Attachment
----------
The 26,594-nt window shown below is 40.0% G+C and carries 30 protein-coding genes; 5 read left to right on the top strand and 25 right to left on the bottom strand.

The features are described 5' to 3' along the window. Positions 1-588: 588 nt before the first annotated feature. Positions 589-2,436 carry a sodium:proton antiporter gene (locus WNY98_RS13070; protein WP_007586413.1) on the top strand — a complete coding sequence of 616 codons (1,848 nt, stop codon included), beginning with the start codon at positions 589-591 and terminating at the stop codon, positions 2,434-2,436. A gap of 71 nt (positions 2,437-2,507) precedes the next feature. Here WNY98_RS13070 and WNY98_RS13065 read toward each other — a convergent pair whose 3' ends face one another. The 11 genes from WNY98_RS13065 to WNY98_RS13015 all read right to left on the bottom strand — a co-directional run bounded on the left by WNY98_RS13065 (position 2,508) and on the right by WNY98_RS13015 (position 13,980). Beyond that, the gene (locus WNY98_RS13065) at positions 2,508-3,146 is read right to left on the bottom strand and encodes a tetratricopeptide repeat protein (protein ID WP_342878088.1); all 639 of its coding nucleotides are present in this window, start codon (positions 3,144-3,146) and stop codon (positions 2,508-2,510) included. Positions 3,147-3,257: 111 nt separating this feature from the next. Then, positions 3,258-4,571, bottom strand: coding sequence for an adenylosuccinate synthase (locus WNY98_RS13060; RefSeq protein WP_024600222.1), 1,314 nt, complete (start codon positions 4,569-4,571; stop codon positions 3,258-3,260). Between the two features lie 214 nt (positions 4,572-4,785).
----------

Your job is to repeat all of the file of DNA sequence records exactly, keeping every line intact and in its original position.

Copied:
The 26,594-nt window shown below is 40.0% G+C and carries 30 protein-coding genes; 5 read left to right on the top strand and 25 right to left on the bottom strand.

The features are described 5' to 3' along the window. Positions 1-588: 588 nt before the first annotated feature. Positions 589-2,436 carry a sodium:proton antiporter gene (locus WNY98_RS13070; protein WP_007586413.1) on the top strand — a complete coding sequence of 616 codons (1,848 nt, stop codon included), beginning with the start codon at positions 589-591 and terminating at the stop codon, positions 2,434-2,436. A gap of 71 nt (positions 2,437-2,507) precedes the next feature. Here WNY98_RS13070 and WNY98_RS13065 read toward each other — a convergent pair whose 3' ends face one another. The 11 genes from WNY98_RS13065 to WNY98_RS13015 all read right to left on the bottom strand — a co-directional run bounded on the left by WNY98_RS13065 (position 2,508) and on the right by WNY98_RS13015 (position 13,980). Beyond that, the gene (locus WNY98_RS13065) at positions 2,508-3,146 is read right to left on the bottom strand and encodes a tetratricopeptide repeat protein (protein ID WP_342878088.1); all 639 of its coding nucleotides are present in this window, start codon (positions 3,144-3,146) and stop codon (positions 2,508-2,510) included. Positions 3,147-3,257: 111 nt separating this feature from the next. Then, positions 3,258-4,571, bottom strand: coding sequence for an adenylosuccinate synthase (locus WNY98_RS13060; RefSeq protein WP_024600222.1), 1,314 nt, complete (start codon positions 4,569-4,571; stop codon positions 3,258-3,260). Between the two features lie 214 nt (positions 4,572-4,785).